Extracting strings from a buffer

This is a discussion on Extracting strings from a buffer within the C Programming forums, part of the General Programming Boards category; Hi. I am trying to extract a series of strings that are put together in a buffer like this: David_Smith__monkey___555-1435__555-1323__test.com_ ...

  1. #1
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    Extracting strings from a buffer

    Hi.

    I am trying to extract a series of strings that are put together in a buffer like this:

    David_Smith__monkey___555-1435__555-1323__test.com_

    one _ equals one VTAB.

    The strings should be inserted in a struct, the struct looks like this:
    struct Contact {
    char fname[50];
    char sname[50];
    char nmame[50];
    char home[50];
    char next[50];
    char temp[50];
    };

    So, Devid should go in fname, Smith in sname, nname should be skipped since there is nothing between the two TABS, etc.

    I am stuck so any help would be very appreciated.
    /MoonSire

  2. #2
    Code Goddess Prelude's Avatar
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    This looks like a job for sscanf. Then again, you said that empty fields are allowed, so it may be more convenient to manually parse or take advantage of some of the string searching functions in string.h. What have you tried so far?
    My best code is written with the delete key.

  3. #3
    Registered User Micko's Avatar
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    How about this:
    Code:
    ... CENSORED
     
        char  *sep = strtok(buff, DELIM);
    
        if (sep != NULL)
        {
          strcpy(ct.fname, sep);
          sep = strtok(NULL, DELIM);
         
    ... CENSORED
    Last edited by Micko; 07-28-2006 at 07:56 AM.
    Gotta love the "please fix this for me, but I'm not going to tell you which functions we're allowed to use" posts.
    It's like teaching people to walk by first breaking their legs - muppet teachers! - Salem

  4. #4
    Just Lurking Dave_Sinkula's Avatar
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    Quote Originally Posted by MoonSire
    David_Smith__monkey___555-1435__555-1323__test.com_

    one _ equals one VTAB.

    [...]

    So, Devid should go in fname, Smith in sname, nname should be skipped since there is nothing between the two TABS, etc.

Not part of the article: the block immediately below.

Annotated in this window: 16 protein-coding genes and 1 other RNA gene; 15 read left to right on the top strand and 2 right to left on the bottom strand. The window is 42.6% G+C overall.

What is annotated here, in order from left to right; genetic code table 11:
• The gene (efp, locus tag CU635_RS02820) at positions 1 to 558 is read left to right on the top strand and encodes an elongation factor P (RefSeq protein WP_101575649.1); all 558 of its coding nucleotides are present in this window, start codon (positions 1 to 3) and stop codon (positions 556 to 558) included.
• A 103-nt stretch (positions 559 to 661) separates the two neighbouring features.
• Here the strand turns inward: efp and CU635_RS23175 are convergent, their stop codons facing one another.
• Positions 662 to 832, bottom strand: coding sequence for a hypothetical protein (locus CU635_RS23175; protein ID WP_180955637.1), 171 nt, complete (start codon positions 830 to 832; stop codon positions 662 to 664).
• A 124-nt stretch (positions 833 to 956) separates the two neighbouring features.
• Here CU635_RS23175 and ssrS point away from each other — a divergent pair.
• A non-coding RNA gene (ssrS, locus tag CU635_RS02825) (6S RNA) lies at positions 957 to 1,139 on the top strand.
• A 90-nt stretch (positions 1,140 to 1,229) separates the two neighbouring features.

Quote Originally Posted by Micko
    How about this:
    Code:
        char  *sep = strtok(buff, DELIM);
        if (sep != NULL)
        {
          strcpy(ct.fname, sep);
          sep = strtok(NULL, DELIM);
    strtok doesn't handle multiple consecutive delimiters in the desired fashion.

    Perhaps one of these instead:
    7. It is easier to write an incorrect program than understand a correct one.
    40. There are two ways to write error-free programs; only the third one works.*

  5. #5
    ATH0 quzah's Avatar
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    You'll also need a function to subsitute the occurrence of 'a' with the letter 'e'.


    Quzah.
    Hope is the first step on the road to disappointment.

  6. #6
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    On the link for using strcspn Part 1, I didnt think the following line was legal c code

    Code:
    printf("line %d:\n", ++k);
    Maybe I mis-understood the concept of a sequence point from the c faq.
    http://c-faq.com/expr/seqpoints.html

    and
    http://c-faq.com/expr/evalorder2.html

  7. #7
    ... kermit's Avatar
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    What's wrong with it? k is only being evaluated once, so there is no ambiguity about the expression. If k was used twice in the expression, then you might have trouble. In this case there is no trouble.

  8. #8
    Registered User Micko's Avatar
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    Quote Originally Posted by Dave_Sinkula
    strtok doesn't handle multiple consecutive delimiters in the desired fashion.
    You're right, I didn't pay attention
    Gotta love the "please fix this for me, but I'm not going to tell you which functions we're allowed to use" posts.
    It's like teaching people to walk by first breaking their legs - muppet teachers! - Salem

  9. #9
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    Thanks guys!

    I completely overlooked›sscanf so my solution was extracting each char from the buffer and inserting it into the struct with an array of pointers to each variable in the struct

  10. #10
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    I tried using this one:

    #include <stdio.h>
    ..
    int main(void)
    {
    const char line[] = "2004/12/03 12:01:59;info1;info2;info3";
    const char *ptr = line;
    char field [ 32 ];
    int n;
    while ( sscanf(ptr, "%31[^;]%n", field, &n) == 1 )
    {
    printf("field = \"%s\"\n", field);
    ptr += n; /* advance the pointer by the number of characters read */
    if ( *ptr != ';' )
    {
    break; /* didn't find an expected delimiter, done? */
    }
    ++ptr; /* skip the delimiter */
    }
    return 0;
    }

    But modified it with a "[^\t]" instead of the "[^;] and changed the line to "David\tapa\tkorv\tfillefjong\t104510\t\tnisse ";
    But the only output I get then is
    field = "David"

    I looked in man page for sscanf and the way I understand it nothing else should need to be changed...Am I wrong?

  11. #11
    ATH0 quzah's Avatar
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    Aside from not using code tags...

    Shouldn't you also change the break condition?


    Quzah.
    Hope is the first step on the road to disappointment.

  12. #12
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    well well, i'm off to bed

    thanks quzah!

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